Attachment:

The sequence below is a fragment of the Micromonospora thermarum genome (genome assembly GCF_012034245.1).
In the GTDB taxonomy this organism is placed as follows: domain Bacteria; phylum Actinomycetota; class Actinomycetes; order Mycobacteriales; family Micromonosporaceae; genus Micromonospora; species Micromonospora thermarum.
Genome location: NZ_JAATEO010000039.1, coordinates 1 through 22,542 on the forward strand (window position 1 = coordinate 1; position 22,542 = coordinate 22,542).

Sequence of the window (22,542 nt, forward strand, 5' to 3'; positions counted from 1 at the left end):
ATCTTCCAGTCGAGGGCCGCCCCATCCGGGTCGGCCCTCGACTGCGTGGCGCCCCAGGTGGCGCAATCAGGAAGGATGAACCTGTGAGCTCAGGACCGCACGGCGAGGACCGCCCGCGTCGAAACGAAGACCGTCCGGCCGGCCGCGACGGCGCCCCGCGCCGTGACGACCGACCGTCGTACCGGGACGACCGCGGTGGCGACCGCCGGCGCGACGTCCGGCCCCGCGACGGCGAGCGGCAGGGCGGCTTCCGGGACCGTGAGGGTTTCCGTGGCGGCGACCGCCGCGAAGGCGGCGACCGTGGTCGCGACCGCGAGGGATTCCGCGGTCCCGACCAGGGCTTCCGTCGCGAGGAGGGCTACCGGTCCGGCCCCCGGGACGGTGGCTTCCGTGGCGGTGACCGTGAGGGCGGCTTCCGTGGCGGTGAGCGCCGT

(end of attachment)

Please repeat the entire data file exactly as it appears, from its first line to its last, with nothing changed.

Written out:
The sequence below is a fragment of the Micromonospora thermarum genome (genome assembly GCF_012034245.1).
In the GTDB taxonomy this organism is placed as follows: domain Bacteria; phylum Actinomycetota; class Actinomycetes; order Mycobacteriales; family Micromonosporaceae; genus Micromonospora; species Micromonospora thermarum.
Genome location: NZ_JAATEO010000039.1, coordinates 1 through 22,542 on the forward strand (window position 1 = coordinate 1; position 22,542 = coordinate 22,542).

Sequence of the window (22,542 nt, forward strand, 5' to 3'; positions counted from 1 at the left end):
ATCTTCCAGTCGAGGGCCGCCCCATCCGGGTCGGCCCTCGACTGCGTGGCGCCCCAGGTGGCGCAATCAGGAAGGATGAACCTGTGAGCTCAGGACCGCACGGCGAGGACCGCCCGCGTCGAAACGAAGACCGTCCGGCCGGCCGCGACGGCGCCCCGCGCCGTGACGACCGACCGTCGTACCGGGACGACCGCGGTGGCGACCGCCGGCGCGACGTCCGGCCCCGCGACGGCGAGCGGCAGGGCGGCTTCCGGGACCGTGAGGGTTTCCGTGGCGGCGACCGCCGCGAAGGCGGCGACCGTGGTCGCGACCGCGAGGGATTCCGCGGTCCCGACCAGGGCTTCCGTCGCGAGGAGGGCTACCGGTCCGGCCCCCGGGACGGTGGCTTCCGTGGCGGTGACCGTGAGGGCGGCTTCCGTGGCGGTGAGCGCCGT